Oh, and I’d be remiss if I didn’t say that Issue 10 is going to be awesome. It’s got airships. It’s got action. It’s got drama. It’s got over 70 pages. It’s also the most Tintinesque issue yet, so some of you will appreciate that I’m sure. So don’t be glum. Buckle up and thanks for coming along for the ride.
Jonah Robinson, Raven, Albee… how can I ever forget them?
The character of Indiana Jones has become ingrained in our culture to the point of becoming an archetype in and of himself. His very name has become a part of our lexicon, representing far-flung and wild adventure of the highest degree. He is a cultural touchstone; a symbol so familiar that even those who have not seen his movies have at least a vague idea of what he represents.
With all that he’s come to mean, it seems incongruous to realize how small his repertoire actually is: while there are innumerable tie-ins, there are only four actual films in the Indy canon. With Harrison Ford aging and the intellectual property rights tightly in the clutches of Spielberg and Lucas, it seems unlikely that there will be any more. Given the dismal quality of the most recent installment, that is arguably a good thing. Perhaps it is for the best if the franchise is allowed to quietly die rather than to allow George Lucas to continue blundering along and ruining things.
Or perhaps it is time to turn the character over to someone who might know what to do with him. Here’s the thing: Spielberg and Lucas have created a character who’s bigger than they are. While both are seminal directors who’ve created many influential franchises, Indy has uniquely captured our society’s imagination in a way that few fictional characters ever do. Others enjoying this degree of recognition include Sherlock Holmes and James Bond, both of whom have been featured in many works of art produced by many different people. In terms of their potential for reinterpretation, these characters are so unfettered they make Indy look downright quaint.
Sherlock Holmes has been around for a relatively long time, and as such he has passed out of copyright. No one owns the character, and thus he has taken on a life of complete freedom. Anyone can write a new Holmes story. Anyone with the resources to do so can create a Holmes movie. The Guinness Book of World Records lists him as “the most portrayed movie character,” having appeared in over 211 films and played by 75 different actors. Holmes, like Indy, is part of our collective consciousness, but more importantly, the character himself belongs to anyone who wants him. He is free.
James Bond, by comparison, seems like small beans, having been portrayed by six actors in 23 films, but his case is still worth examination. While Bond is still under copyright (meaning his usage is still controlled by various interested parties), his canon of movies is vast and varied. It is, in fact, so inconsistent that fans are obliged to come up with original theories to improve its coherence. As the franchise has been open to new influences, Bond, while not technically free, is free enough to allow extensive reinterpretation. And, yes, some of the Bond films are considered inferior to others and dismissed even by some of his fans. Any large series is going to have a few stinkers.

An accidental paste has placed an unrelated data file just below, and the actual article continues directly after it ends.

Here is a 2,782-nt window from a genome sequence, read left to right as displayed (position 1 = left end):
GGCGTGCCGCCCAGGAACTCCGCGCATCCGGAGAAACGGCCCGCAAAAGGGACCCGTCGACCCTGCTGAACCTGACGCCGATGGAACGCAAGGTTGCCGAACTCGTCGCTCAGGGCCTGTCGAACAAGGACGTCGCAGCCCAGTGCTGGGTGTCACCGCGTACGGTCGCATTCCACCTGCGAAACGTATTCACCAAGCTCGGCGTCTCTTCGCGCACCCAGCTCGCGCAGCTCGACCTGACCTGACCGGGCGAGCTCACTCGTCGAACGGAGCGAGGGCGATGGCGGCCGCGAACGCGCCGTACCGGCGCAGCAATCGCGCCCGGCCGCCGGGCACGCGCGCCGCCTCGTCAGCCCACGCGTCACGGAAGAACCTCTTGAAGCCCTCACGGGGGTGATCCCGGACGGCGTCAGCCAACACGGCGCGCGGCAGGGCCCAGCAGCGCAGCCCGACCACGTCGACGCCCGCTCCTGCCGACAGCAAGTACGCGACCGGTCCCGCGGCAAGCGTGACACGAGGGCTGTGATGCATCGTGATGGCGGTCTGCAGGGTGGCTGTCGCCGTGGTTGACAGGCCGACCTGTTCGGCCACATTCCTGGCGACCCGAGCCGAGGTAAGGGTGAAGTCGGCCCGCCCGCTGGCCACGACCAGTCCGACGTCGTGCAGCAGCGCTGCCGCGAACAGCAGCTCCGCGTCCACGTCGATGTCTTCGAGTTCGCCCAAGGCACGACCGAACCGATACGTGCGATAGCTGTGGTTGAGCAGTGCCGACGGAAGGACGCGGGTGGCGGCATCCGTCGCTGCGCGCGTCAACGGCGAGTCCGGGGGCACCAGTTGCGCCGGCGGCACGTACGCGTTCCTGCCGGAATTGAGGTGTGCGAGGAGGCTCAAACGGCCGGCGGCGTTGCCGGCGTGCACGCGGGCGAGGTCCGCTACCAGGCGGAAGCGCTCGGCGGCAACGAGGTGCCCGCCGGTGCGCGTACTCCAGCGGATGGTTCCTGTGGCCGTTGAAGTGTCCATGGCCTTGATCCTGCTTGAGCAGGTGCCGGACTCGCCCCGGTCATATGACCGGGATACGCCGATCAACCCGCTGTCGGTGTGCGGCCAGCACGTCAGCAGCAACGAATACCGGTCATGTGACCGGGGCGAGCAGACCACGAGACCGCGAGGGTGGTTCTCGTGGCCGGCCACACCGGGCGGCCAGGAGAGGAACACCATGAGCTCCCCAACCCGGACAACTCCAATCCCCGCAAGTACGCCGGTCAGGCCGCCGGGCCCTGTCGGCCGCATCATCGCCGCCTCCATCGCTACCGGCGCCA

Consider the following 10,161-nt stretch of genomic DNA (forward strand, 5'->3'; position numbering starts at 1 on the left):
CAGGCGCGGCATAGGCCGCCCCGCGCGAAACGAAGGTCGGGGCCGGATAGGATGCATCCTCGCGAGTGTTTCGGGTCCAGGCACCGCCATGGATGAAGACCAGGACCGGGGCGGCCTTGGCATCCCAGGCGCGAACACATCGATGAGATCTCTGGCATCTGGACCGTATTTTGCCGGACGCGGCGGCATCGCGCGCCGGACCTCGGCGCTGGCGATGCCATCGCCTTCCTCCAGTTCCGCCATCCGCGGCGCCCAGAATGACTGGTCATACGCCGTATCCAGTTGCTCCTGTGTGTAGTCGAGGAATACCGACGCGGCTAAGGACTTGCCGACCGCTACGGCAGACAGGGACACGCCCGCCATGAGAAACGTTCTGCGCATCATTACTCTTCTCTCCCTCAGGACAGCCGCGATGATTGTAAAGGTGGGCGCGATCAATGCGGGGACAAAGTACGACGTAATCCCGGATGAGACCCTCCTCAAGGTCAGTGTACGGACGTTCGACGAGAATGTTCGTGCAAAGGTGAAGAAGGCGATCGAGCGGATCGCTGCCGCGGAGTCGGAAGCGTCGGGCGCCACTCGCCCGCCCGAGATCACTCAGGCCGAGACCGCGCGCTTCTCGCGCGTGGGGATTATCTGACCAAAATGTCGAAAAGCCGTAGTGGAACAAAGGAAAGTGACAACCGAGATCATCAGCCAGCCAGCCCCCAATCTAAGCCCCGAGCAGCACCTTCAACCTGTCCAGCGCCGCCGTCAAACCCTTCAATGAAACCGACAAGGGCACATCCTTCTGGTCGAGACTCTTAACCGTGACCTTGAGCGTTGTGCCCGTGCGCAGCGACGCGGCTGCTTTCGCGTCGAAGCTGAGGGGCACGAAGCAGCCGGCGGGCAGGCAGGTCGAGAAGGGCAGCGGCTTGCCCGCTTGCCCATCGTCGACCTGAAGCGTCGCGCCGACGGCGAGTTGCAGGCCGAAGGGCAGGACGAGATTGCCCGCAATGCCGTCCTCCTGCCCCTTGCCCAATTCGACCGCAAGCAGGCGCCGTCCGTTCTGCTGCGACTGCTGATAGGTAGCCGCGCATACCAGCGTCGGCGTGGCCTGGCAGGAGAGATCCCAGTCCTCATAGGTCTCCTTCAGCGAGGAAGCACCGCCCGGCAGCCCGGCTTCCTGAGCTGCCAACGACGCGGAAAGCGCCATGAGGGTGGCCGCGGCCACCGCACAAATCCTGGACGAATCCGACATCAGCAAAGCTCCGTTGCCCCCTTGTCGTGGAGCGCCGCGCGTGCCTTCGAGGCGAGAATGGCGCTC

Which brings me back to Kingdom of the Crystal Skull, Indy’s newest movie. We won’t try to sugarcoat this: it’s terrible. There was some classic Indy action, yes, but also all kinds of Erich von Daniken silliness, bad CGI, annoying characters, bombproof refrigerators, and that scene with the monkeys. With only four Indy movies, it stands out as a weak link in an otherwise strong series. Some people would also nominate Temple of Doom for this position. That makes an overall success rate of only 50%–not very impressive.
Now here’s the thought experiment: what if, instead of restricting Indy to being played by one actor and managed by the same two jokers, he was opened to a wider audience of creators? Imagine if, instead of four movies, there were many, all produced by different people, with little or no oversight from the original creators. Some would be as bad as Kingdom. Some would even be worse than Kingdom, no sense in denying that. Some, however, would be fresh and enjoyable additions to the body of work. And some, dare I say it, might be so novel and daring that they would overshadow the originals.
We will call this “the democratization of Indiana Jones.” (People take ideas more seriously if they have pretentious names.) Indy is so ubiquitous that it seems only fitting that the opportunity to write his stories should be extended to others. At the very least he should be partially freed like James Bond. Ideally he would be completely freed like Sherlock Holmes. Indiana Jones is alive in our hearts, corny as that sounds, and it’s high time that he was liberated from his dusty tomb. He does not belong in a museum.
Disclaimer: I have not seen Temple of Doom, nor any Bond movies, so opinions on those topics are based on original research. Post any and all complaints to the comments section and I will do my best to address them.